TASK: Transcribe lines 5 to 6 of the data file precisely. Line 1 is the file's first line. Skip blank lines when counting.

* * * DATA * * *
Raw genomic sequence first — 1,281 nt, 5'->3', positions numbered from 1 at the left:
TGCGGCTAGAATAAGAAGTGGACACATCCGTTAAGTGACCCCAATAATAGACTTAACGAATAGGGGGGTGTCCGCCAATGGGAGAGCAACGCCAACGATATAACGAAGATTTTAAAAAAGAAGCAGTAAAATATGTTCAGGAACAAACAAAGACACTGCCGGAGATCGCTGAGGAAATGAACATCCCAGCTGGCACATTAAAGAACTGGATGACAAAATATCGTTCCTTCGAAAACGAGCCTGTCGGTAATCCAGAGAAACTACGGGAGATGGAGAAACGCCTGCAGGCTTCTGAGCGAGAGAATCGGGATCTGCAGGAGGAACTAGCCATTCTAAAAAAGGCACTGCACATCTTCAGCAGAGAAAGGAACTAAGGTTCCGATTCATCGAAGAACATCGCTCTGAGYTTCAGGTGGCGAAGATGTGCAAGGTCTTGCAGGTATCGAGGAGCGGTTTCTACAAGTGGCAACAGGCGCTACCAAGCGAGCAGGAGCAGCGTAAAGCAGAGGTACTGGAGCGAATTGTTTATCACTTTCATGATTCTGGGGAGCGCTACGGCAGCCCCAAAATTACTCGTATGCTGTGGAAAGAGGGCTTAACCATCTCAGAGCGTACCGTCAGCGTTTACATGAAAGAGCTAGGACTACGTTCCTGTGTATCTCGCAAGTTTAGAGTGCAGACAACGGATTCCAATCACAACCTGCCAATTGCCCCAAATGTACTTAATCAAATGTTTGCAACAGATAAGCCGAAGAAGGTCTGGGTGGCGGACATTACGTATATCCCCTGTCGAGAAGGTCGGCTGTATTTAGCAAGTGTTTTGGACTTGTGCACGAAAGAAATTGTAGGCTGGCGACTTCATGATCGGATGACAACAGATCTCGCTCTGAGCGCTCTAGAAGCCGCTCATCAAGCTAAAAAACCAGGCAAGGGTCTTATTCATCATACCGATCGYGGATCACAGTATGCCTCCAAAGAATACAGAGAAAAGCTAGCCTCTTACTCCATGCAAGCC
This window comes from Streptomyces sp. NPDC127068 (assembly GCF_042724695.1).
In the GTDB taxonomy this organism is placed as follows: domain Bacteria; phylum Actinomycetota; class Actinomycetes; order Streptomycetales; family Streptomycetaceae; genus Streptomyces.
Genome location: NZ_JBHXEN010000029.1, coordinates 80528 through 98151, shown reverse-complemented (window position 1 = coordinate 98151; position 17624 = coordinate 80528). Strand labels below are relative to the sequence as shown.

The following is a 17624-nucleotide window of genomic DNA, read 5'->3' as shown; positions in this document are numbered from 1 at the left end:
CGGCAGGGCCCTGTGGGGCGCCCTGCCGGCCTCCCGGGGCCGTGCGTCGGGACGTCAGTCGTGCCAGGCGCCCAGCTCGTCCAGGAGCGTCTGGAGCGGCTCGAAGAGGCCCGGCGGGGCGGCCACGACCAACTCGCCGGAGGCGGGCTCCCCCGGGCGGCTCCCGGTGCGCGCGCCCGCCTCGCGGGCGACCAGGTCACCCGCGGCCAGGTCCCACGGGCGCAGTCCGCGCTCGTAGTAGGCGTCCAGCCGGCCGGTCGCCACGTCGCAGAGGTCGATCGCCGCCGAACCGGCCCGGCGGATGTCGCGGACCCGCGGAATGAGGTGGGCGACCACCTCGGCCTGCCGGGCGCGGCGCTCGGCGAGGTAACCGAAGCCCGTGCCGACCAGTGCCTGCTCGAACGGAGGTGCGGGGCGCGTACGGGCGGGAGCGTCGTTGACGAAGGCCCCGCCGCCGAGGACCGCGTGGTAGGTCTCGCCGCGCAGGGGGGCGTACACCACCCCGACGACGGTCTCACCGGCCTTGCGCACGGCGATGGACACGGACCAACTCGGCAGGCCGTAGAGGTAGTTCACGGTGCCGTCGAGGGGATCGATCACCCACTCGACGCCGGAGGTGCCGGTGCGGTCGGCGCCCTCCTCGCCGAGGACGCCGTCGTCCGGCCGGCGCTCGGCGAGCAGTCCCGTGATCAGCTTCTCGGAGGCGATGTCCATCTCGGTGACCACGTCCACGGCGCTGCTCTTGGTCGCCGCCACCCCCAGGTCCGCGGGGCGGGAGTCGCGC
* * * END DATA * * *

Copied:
Genome location: NZ_JBHXEN010000029.1, coordinates 80528 through 98151, shown reverse-complemented (window position 1 = coordinate 98151; position 17624 = coordinate 80528). Strand labels below are relative to the sequence as shown.

The following is a 17624-nucleotide window of genomic DNA, read 5'->3' as shown; positions in this document are numbered from 1 at the left end: